A numerical procedure for the calibration of a turbocharged spark-ignition variable valve actuation engine at part load

Referring to spark-ignition engines, the downsizing, coupled to turbocharging and variable valve actuation systems are very common solutions to reduce the brake-specific fuel consumption at low-medium brake mean effective pressure. However, the adoption of such solutions increases the complexity of engine control and management because of the additional degrees of freedom, and hence results in a longer calibration time and higher experimental efforts. In this work, a twin-cylinder turbocharged variable valve actuation spark-ignition engine is numerically investigated by a one-dimensional model (GT-Power™). The considered engine is equipped with a fully flexible variable valve actuation system, realizing both a common full-lift strategy and a more advanced early intake valve closure strategy. Refined sub-models are used to describe turbulence and combustion processes. In the first stage, one-dimensional engine model is validated against the experimental data at full and part load. The validated model is then integrated in a multipurpose commercial optimizer (modeFRONTIER™) with the aim to identify the engine calibration that minimizes brake-specific fuel consumption at part load. In particular, the decision parameters of the optimization process are the early intake valve closure angle, the throttle valve opening, the turbocharger setting and the spark timing. Proper constraints are posed for intake pressure in order to limit the gas-dynamic noise radiated at the intake mouth. The adopted optimization approach shows the capability to reproduce with good accuracy the experimentally identified calibration. The latter corresponds to the numerically derived Pareto frontier in brake mean effective pressure–brake specific fuel consumption plane. The optimization also underlines the advantages of an engine calibration based on a combination of early intake valve closure strategy and intake throttling rather than a purely throttle-based calibration. The developed automatic procedure allows for a ‘virtual’ calibration of the considered engine on completely theoretical basis and proves to be very helpful in reducing the experimental costs and the engine time-to-market.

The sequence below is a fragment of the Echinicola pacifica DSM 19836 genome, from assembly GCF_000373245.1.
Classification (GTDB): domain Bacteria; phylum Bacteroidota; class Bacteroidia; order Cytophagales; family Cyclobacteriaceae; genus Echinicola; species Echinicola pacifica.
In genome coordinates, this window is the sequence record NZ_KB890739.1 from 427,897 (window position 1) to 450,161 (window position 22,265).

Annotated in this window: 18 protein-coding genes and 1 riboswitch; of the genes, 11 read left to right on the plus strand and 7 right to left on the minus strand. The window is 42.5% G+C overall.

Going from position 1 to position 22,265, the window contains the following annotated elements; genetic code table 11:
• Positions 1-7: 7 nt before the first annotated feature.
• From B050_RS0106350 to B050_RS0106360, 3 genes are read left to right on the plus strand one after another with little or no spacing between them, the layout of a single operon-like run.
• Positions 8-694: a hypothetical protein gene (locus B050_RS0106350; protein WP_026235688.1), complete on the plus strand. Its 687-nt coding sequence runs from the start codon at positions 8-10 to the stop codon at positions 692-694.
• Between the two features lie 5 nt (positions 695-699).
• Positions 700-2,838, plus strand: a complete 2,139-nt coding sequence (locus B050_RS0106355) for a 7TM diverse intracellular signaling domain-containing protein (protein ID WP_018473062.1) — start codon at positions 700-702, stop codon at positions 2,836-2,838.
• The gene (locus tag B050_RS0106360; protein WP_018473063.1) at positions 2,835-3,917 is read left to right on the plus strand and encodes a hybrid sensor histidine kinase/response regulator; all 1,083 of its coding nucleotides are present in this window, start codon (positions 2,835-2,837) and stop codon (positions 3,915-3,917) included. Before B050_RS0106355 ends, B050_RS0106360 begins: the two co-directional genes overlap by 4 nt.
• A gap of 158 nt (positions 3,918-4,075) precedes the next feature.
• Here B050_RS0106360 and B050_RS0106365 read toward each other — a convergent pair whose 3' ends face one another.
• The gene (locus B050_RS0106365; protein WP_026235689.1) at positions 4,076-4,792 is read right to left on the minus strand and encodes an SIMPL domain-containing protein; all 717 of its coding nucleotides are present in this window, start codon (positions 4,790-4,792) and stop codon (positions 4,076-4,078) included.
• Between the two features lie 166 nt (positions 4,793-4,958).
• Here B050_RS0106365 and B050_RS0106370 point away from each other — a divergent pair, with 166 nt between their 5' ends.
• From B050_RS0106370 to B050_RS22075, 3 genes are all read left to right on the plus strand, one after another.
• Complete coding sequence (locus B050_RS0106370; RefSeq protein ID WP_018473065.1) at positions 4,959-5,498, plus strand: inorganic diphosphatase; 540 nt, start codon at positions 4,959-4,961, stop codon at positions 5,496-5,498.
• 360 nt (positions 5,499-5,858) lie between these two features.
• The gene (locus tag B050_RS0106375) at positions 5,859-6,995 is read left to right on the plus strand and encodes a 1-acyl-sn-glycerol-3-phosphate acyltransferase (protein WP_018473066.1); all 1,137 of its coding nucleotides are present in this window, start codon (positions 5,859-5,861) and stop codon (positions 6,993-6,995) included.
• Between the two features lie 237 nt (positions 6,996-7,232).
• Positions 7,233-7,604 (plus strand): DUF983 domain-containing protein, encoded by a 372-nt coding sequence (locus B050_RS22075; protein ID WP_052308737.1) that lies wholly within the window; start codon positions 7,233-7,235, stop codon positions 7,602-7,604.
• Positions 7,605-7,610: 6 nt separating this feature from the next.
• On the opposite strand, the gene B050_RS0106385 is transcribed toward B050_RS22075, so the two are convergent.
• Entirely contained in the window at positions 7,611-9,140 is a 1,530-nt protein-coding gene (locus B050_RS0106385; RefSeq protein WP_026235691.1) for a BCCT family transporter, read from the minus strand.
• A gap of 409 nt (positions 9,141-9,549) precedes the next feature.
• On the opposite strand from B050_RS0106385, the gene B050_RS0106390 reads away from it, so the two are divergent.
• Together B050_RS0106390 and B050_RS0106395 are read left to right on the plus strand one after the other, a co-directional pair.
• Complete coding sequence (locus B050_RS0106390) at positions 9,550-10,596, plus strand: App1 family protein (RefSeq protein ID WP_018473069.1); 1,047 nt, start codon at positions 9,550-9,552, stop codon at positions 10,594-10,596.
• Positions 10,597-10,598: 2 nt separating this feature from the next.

• English

Media Info

  • Media Type: Digital/other
  • Features: Appendices; Figures; References; Tables;
  • Pagination: pp 810-823
  • Serial:

Subject/Index Terms

Filing Info

  • Accession Number: 01712601
  • Record Type: Publication
  • Files: TRIS
  • Created Date: May 24 2019 4:47PM